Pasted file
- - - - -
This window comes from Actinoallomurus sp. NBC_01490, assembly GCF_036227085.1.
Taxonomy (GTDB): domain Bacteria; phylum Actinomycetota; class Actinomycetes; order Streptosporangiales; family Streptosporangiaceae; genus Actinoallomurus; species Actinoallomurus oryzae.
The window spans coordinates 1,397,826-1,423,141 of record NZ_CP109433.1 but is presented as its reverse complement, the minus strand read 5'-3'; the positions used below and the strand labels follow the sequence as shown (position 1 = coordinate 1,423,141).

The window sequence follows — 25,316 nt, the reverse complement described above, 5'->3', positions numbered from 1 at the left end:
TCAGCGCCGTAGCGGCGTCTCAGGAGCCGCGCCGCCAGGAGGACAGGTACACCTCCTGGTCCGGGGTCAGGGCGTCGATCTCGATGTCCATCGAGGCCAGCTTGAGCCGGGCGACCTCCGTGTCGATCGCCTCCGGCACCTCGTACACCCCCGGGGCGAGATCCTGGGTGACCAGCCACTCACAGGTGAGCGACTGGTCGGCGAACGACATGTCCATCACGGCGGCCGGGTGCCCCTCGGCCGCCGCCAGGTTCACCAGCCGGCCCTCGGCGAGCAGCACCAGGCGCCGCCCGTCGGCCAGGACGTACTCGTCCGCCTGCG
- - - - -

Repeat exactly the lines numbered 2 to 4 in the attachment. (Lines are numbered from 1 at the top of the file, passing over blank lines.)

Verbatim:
Taxonomy (GTDB): domain Bacteria; phylum Actinomycetota; class Actinomycetes; order Streptosporangiales; family Streptosporangiaceae; genus Actinoallomurus; species Actinoallomurus oryzae.
The window spans coordinates 1,397,826-1,423,141 of record NZ_CP109433.1 but is presented as its reverse complement, the minus strand read 5'-3'; the positions used below and the strand labels follow the sequence as shown (position 1 = coordinate 1,423,141).

The window sequence follows — 25,316 nt, the reverse complement described above, 5'->3', positions numbered from 1 at the left end: